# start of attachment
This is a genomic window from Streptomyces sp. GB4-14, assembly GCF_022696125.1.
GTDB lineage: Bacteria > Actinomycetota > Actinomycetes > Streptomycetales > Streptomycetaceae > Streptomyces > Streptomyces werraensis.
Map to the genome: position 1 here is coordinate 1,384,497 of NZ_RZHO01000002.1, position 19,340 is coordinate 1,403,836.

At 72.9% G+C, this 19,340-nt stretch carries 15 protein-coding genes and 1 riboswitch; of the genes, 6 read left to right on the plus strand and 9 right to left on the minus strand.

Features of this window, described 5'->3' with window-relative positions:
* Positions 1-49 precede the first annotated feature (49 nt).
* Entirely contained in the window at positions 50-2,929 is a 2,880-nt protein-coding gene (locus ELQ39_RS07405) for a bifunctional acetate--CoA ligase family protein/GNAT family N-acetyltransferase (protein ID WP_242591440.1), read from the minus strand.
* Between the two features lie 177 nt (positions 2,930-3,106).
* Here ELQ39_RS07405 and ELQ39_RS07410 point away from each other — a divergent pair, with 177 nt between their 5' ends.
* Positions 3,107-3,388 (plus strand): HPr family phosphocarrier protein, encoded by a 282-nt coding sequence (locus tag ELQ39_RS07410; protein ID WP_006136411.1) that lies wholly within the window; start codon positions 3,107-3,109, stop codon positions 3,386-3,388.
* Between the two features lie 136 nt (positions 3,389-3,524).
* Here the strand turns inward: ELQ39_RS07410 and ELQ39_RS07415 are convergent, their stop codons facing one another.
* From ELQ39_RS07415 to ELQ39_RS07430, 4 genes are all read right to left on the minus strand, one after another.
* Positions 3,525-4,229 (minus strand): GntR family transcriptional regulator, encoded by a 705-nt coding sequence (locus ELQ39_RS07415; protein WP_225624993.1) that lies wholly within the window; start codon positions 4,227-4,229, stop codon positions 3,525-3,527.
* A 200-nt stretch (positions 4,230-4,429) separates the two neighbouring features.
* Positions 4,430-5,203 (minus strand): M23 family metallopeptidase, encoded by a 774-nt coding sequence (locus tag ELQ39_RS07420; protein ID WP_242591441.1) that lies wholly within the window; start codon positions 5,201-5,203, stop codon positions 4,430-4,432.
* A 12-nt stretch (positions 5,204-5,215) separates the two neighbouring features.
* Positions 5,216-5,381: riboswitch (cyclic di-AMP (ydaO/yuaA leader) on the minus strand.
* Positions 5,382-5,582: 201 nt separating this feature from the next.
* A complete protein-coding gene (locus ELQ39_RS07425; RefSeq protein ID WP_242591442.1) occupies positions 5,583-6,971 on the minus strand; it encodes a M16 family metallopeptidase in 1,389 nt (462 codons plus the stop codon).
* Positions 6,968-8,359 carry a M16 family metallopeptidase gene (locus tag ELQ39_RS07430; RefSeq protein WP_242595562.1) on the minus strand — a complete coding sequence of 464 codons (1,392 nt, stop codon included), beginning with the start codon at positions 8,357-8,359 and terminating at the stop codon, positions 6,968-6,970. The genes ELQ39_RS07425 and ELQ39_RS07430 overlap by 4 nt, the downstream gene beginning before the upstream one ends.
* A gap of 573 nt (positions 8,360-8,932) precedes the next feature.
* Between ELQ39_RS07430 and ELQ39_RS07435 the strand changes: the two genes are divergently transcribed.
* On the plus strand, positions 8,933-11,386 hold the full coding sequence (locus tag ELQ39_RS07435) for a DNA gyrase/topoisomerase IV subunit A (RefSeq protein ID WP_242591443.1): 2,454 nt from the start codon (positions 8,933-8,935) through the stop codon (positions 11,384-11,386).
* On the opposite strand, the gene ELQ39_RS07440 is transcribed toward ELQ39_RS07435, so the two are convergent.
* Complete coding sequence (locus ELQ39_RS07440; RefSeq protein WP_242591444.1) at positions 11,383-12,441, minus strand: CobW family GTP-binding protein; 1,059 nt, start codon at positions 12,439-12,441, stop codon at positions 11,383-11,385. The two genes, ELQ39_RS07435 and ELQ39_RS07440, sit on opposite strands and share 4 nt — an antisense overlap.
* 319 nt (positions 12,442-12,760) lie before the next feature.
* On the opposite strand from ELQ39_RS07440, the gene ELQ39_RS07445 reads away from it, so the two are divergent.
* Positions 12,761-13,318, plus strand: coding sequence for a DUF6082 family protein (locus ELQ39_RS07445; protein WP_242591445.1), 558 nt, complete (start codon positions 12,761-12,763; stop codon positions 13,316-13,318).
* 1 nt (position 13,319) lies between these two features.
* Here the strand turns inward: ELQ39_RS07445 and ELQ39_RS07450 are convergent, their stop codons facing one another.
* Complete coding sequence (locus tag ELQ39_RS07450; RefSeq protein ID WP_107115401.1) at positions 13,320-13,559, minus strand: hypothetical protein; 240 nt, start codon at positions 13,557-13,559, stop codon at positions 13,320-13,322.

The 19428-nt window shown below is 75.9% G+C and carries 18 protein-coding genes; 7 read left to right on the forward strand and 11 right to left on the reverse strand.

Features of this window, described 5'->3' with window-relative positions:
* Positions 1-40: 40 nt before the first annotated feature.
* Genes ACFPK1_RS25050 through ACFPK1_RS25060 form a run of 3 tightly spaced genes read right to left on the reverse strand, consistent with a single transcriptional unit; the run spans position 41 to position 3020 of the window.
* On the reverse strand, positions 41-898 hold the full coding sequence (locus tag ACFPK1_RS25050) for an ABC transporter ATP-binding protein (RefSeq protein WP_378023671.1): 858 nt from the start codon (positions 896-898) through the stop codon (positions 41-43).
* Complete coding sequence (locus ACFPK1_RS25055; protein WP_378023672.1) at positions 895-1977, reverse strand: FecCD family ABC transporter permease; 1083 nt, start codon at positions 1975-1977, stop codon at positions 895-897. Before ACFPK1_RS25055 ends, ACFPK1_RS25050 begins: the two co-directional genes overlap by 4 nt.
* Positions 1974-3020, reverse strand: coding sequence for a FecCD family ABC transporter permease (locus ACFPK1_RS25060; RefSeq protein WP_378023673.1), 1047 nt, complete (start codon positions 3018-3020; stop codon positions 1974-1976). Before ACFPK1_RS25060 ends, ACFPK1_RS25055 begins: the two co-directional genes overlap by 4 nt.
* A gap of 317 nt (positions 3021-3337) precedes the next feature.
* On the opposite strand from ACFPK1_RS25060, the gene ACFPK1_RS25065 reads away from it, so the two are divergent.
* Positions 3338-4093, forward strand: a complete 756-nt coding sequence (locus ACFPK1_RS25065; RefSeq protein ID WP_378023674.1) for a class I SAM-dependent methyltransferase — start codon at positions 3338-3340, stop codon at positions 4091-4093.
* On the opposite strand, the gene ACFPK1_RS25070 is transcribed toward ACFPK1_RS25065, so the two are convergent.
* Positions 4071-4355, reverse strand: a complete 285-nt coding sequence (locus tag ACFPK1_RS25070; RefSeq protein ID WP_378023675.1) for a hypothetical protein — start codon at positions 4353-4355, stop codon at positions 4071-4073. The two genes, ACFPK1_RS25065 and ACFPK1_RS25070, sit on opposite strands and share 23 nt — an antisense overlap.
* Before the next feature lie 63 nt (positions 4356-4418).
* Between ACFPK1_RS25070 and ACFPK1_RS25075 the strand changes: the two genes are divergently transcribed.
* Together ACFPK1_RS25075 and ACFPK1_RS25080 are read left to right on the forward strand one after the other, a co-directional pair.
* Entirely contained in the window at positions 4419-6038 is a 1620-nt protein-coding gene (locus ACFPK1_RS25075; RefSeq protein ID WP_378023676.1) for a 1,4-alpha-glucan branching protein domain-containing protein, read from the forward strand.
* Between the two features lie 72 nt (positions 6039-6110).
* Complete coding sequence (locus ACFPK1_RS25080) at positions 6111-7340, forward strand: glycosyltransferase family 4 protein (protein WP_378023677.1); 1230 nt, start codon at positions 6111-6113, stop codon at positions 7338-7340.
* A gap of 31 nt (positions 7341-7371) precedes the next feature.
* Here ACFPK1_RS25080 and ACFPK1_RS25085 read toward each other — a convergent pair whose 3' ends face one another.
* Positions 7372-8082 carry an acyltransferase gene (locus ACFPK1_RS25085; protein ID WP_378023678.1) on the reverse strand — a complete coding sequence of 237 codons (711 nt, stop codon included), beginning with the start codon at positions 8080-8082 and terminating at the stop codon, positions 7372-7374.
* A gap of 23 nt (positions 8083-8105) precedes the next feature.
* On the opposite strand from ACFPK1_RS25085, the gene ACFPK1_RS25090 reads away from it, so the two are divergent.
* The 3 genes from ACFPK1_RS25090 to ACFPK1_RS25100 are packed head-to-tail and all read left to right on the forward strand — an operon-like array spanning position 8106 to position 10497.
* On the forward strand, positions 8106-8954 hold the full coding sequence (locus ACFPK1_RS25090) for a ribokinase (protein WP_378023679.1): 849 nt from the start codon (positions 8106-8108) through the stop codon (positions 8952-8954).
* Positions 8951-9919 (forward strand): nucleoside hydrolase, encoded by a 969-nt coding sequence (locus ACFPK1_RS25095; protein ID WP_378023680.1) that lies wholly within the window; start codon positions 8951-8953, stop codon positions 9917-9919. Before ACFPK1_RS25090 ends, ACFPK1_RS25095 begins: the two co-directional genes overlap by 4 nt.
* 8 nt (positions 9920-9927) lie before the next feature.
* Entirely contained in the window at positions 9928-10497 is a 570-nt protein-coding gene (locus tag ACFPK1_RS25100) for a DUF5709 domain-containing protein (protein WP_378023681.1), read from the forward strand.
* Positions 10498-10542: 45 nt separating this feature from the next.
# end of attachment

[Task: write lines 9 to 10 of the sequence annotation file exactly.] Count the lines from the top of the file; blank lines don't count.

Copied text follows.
* Here ELQ39_RS07405 and ELQ39_RS07410 point away from each other — a divergent pair, with 177 nt between their 5' ends.
* Positions 3,107-3,388 (plus strand): HPr family phosphocarrier protein, encoded by a 282-nt coding sequence (locus tag ELQ39_RS07410; protein ID WP_006136411.1) that lies wholly within the window; start codon positions 3,107-3,109, stop codon positions 3,386-3,388.